Moose Chuck Roast is a cut of beef that lends itself perfectly for some true barbecue. It contains fat and connective tissue which means low ‘n slow will do the trick. Here’s how I smoke it. It cooks faster than a beef chuck roast, aim for 5-6 hours (excluding the rest period at the end).
- 4.5 lb moose chuck roast
- 2 tsp salt
- 2-3 tbsp coarse ground black pepper
- The chuck roast doesn’t need trimming usually. If you see a thin silver
membrane somewhere, trim it off, but leave the rest of the fat. Now
sprinkle the salt evenly all over the meat and leave it in the fridge
overnight. This is called dry brining, and it amplifies the meat’s own flavor.
- Take the meat out of the fridge and sprinkle the black pepper evenly all over the meat, just like with the salt.
- Fire up your grill, prepare it for indirect grilling. Have it running at 250° F. Use the snake method if you’re using a kettle grill, or even better, a Slow ‘N Sear.
Place the meat on the indirect side and close the lid. Add some wood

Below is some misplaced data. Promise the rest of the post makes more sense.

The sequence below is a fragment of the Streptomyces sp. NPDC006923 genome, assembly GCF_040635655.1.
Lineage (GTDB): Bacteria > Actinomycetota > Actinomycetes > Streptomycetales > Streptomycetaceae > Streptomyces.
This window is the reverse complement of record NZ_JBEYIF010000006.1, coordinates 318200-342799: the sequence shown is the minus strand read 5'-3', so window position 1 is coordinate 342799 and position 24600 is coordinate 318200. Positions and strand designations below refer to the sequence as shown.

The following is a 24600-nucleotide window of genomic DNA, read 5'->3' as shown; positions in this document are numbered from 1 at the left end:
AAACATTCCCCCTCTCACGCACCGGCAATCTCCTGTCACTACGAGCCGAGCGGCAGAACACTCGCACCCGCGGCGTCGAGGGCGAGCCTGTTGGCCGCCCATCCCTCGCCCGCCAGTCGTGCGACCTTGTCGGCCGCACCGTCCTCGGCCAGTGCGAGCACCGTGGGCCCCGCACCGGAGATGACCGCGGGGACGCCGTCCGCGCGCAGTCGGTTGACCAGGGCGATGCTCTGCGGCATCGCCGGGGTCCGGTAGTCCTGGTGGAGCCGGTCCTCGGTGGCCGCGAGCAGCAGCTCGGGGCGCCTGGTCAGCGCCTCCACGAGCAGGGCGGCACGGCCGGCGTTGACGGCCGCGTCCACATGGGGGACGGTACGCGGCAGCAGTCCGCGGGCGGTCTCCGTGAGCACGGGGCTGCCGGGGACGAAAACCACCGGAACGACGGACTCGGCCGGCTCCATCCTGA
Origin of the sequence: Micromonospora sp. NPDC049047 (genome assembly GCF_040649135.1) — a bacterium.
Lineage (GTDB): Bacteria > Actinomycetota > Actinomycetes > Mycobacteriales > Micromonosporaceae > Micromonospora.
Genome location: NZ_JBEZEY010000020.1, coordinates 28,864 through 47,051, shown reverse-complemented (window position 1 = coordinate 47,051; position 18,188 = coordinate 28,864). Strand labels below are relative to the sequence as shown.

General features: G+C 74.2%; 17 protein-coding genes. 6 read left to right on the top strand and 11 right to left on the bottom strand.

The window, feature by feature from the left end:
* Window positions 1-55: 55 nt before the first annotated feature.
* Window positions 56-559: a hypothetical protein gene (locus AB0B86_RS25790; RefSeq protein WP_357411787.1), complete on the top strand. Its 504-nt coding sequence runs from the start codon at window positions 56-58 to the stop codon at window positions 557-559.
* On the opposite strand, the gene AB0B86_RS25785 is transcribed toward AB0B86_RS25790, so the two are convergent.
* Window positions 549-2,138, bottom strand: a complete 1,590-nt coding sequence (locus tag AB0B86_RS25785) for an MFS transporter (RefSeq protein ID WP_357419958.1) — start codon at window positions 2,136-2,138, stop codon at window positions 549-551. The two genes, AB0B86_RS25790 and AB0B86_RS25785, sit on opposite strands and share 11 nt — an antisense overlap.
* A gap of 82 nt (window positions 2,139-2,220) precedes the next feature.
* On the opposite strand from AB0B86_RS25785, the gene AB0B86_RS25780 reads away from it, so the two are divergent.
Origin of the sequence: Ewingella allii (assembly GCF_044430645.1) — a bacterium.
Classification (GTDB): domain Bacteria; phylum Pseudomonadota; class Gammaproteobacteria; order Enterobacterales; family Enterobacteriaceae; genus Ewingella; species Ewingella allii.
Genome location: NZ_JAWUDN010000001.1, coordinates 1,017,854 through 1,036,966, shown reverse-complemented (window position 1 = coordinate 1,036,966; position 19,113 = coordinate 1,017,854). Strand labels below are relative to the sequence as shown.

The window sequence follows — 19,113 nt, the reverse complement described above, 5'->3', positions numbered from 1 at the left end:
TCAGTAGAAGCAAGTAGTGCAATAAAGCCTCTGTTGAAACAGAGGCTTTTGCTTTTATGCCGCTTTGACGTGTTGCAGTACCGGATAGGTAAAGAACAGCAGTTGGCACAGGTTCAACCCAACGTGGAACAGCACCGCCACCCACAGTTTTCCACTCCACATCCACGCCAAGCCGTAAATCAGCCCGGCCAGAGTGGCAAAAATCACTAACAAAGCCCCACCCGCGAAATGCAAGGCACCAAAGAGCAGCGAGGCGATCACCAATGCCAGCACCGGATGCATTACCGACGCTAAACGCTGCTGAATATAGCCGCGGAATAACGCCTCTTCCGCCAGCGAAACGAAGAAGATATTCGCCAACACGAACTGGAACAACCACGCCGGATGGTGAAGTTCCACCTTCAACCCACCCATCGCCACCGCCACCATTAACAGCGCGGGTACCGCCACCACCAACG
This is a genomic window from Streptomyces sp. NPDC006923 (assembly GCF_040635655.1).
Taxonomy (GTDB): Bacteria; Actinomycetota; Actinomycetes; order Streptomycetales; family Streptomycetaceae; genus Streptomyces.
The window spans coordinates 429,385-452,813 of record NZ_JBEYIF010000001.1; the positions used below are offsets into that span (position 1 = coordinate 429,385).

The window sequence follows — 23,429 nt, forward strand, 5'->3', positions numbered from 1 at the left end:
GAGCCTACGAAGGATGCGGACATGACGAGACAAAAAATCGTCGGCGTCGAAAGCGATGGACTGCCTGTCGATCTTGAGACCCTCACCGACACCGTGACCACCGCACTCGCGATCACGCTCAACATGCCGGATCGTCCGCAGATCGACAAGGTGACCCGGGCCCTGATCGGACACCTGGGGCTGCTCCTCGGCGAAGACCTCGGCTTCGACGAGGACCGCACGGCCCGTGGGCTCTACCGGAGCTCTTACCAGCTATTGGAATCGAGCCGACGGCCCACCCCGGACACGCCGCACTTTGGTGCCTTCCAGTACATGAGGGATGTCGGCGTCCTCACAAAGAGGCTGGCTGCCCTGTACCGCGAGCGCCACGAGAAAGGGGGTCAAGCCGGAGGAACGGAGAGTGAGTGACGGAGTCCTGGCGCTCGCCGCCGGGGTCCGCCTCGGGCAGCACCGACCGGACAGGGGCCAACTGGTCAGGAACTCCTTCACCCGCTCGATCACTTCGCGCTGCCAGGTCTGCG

chunks for smoking on the glowing embers. I used two maple wood chunks
for this one, but apple, oak, pecan et.c. works just as well.
- Monitor the meat temperature and look at the bark forming on the
surface. When the meat temp hits 70° C (160° F) it is time to wrap it.
It usually takes 3 hours, but completely depends on grill temp and
thickness of the meat. Wrapping is done to avoid drying it out. If you
think it needs more bark, then leave it for another 30 minutes before
wrapping. Use two large (and equal) size aluminum foil sheets. Wrap it
snugly with the first, and then continue with the second. Place the meat
back on the grill and continue cooking it until the internal
temperature is 95° C (203° F).
- Remove it, wrap it in a thick towel (a faux cambro), and let it rest
for 1 hour before serving. Now unwrap it save the juice that is
collected in the foil, it has a wonderful flavor. Pour it back over the
sliced meat and serve.